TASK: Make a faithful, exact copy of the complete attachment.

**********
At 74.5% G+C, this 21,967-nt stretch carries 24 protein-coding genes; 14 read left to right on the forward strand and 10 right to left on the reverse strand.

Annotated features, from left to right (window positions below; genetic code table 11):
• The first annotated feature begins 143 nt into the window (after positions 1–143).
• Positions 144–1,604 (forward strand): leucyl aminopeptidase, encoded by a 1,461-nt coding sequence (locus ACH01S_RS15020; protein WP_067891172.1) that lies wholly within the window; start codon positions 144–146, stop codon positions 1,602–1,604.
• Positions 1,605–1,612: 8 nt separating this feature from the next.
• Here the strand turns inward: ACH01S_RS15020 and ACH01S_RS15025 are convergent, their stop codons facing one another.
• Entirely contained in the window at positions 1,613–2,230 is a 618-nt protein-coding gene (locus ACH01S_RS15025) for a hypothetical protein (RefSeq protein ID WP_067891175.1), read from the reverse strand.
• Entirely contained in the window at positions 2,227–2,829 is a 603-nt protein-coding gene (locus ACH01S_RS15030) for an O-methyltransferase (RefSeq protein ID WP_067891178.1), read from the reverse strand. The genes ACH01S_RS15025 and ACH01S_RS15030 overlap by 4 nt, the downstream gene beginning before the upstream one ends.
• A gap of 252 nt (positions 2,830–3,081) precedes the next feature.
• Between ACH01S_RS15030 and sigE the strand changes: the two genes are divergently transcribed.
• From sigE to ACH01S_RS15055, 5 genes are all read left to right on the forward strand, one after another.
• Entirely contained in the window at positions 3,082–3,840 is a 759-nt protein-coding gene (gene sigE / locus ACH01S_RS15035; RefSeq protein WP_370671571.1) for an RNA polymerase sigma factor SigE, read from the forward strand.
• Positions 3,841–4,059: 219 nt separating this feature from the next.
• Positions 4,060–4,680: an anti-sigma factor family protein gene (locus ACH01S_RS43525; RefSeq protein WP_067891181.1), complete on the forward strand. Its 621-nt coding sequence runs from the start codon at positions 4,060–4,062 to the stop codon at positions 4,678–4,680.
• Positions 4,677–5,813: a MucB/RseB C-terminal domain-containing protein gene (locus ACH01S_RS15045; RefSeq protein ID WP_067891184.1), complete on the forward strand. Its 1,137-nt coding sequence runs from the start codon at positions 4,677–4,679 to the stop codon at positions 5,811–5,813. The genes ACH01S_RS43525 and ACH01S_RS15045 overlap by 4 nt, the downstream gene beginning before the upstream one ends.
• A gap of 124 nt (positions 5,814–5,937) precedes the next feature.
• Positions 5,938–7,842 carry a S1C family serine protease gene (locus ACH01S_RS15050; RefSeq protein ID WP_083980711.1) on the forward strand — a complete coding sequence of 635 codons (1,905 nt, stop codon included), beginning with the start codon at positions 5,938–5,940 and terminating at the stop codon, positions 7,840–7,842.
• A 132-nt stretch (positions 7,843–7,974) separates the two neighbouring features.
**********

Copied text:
At 74.5% G+C, this 21,967-nt stretch carries 24 protein-coding genes; 14 read left to right on the forward strand and 10 right to left on the reverse strand.

Annotated features, from left to right (window positions below; genetic code table 11):
• The first annotated feature begins 143 nt into the window (after positions 1–143).
• Positions 144–1,604 (forward strand): leucyl aminopeptidase, encoded by a 1,461-nt coding sequence (locus ACH01S_RS15020; protein WP_067891172.1) that lies wholly within the window; start codon positions 144–146, stop codon positions 1,602–1,604.
• Positions 1,605–1,612: 8 nt separating this feature from the next.
• Here the strand turns inward: ACH01S_RS15020 and ACH01S_RS15025 are convergent, their stop codons facing one another.
• Entirely contained in the window at positions 1,613–2,230 is a 618-nt protein-coding gene (locus ACH01S_RS15025) for a hypothetical protein (RefSeq protein ID WP_067891175.1), read from the reverse strand.
• Entirely contained in the window at positions 2,227–2,829 is a 603-nt protein-coding gene (locus ACH01S_RS15030) for an O-methyltransferase (RefSeq protein ID WP_067891178.1), read from the reverse strand. The genes ACH01S_RS15025 and ACH01S_RS15030 overlap by 4 nt, the downstream gene beginning before the upstream one ends.
• A gap of 252 nt (positions 2,830–3,081) precedes the next feature.
• Between ACH01S_RS15030 and sigE the strand changes: the two genes are divergently transcribed.
• From sigE to ACH01S_RS15055, 5 genes are all read left to right on the forward strand, one after another.
• Entirely contained in the window at positions 3,082–3,840 is a 759-nt protein-coding gene (gene sigE / locus ACH01S_RS15035; RefSeq protein WP_370671571.1) for an RNA polymerase sigma factor SigE, read from the forward strand.
• Positions 3,841–4,059: 219 nt separating this feature from the next.
• Positions 4,060–4,680: an anti-sigma factor family protein gene (locus ACH01S_RS43525; RefSeq protein WP_067891181.1), complete on the forward strand. Its 621-nt coding sequence runs from the start codon at positions 4,060–4,062 to the stop codon at positions 4,678–4,680.
• Positions 4,677–5,813: a MucB/RseB C-terminal domain-containing protein gene (locus ACH01S_RS15045; RefSeq protein ID WP_067891184.1), complete on the forward strand. Its 1,137-nt coding sequence runs from the start codon at positions 4,677–4,679 to the stop codon at positions 5,811–5,813. The genes ACH01S_RS43525 and ACH01S_RS15045 overlap by 4 nt, the downstream gene beginning before the upstream one ends.
• A gap of 124 nt (positions 5,814–5,937) precedes the next feature.
• Positions 5,938–7,842 carry a S1C family serine protease gene (locus ACH01S_RS15050; RefSeq protein ID WP_083980711.1) on the forward strand — a complete coding sequence of 635 codons (1,905 nt, stop codon included), beginning with the start codon at positions 5,938–5,940 and terminating at the stop codon, positions 7,840–7,842.
• A 132-nt stretch (positions 7,843–7,974) separates the two neighbouring features.